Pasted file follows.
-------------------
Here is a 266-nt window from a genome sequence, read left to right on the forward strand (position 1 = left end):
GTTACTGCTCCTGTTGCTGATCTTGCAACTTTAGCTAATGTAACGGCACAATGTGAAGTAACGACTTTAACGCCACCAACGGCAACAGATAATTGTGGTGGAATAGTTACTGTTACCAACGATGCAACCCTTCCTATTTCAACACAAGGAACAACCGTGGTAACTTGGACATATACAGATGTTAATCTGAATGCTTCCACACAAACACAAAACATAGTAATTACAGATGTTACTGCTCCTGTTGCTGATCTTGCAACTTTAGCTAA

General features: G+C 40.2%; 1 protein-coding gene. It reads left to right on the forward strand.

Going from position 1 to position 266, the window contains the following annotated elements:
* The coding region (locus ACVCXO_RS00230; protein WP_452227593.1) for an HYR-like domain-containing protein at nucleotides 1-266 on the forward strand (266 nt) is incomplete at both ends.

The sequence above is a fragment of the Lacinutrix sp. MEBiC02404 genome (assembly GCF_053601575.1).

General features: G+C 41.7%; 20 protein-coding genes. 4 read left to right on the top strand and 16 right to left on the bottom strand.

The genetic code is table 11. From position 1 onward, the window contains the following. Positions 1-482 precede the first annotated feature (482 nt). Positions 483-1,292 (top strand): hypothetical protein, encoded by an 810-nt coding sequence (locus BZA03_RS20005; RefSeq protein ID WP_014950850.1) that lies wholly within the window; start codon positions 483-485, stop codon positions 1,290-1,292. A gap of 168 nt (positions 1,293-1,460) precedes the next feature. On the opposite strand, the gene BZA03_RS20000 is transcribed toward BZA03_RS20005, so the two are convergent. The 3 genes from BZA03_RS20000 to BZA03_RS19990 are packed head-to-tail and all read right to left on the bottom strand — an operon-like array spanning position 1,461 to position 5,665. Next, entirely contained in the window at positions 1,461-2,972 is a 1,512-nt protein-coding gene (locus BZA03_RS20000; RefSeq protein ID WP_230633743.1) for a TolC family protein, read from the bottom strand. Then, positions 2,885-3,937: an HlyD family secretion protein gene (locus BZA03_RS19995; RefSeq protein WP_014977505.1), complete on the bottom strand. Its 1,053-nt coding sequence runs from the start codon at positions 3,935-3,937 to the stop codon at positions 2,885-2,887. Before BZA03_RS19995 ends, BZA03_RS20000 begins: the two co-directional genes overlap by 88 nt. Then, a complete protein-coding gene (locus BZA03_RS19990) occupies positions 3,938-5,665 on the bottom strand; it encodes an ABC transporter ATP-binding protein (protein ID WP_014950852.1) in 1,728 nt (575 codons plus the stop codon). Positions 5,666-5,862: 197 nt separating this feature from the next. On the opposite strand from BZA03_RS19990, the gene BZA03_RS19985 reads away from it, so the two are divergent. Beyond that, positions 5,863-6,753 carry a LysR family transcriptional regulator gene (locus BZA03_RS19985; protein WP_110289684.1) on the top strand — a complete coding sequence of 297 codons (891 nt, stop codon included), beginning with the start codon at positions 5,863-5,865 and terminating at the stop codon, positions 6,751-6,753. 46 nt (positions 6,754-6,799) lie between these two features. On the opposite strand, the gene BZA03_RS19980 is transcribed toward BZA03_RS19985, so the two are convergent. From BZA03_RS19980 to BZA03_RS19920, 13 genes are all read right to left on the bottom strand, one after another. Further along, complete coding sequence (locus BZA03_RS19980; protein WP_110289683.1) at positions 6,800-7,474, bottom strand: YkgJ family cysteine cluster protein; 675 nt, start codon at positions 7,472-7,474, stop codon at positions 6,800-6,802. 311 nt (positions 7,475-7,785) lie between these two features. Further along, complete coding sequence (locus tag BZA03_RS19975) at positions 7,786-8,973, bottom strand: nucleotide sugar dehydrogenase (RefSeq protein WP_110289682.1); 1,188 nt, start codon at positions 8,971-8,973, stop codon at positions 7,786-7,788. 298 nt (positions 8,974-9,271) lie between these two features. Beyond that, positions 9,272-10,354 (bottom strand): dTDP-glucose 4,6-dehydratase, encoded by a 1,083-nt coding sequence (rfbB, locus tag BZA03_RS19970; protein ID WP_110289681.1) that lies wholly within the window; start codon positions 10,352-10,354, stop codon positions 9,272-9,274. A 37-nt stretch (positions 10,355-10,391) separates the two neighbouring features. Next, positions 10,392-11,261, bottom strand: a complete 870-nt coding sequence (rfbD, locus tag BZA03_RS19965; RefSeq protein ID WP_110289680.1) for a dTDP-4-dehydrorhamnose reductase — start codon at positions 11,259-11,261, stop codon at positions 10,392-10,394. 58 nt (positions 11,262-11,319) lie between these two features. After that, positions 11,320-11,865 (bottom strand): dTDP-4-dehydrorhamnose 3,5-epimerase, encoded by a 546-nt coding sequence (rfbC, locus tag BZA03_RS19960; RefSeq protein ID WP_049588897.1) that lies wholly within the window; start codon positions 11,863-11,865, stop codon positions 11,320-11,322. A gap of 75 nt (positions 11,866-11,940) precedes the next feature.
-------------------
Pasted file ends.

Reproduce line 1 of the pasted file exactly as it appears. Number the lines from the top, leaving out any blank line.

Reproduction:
Here is a 266-nt window from a genome sequence, read left to right on the forward strand (position 1 = left end):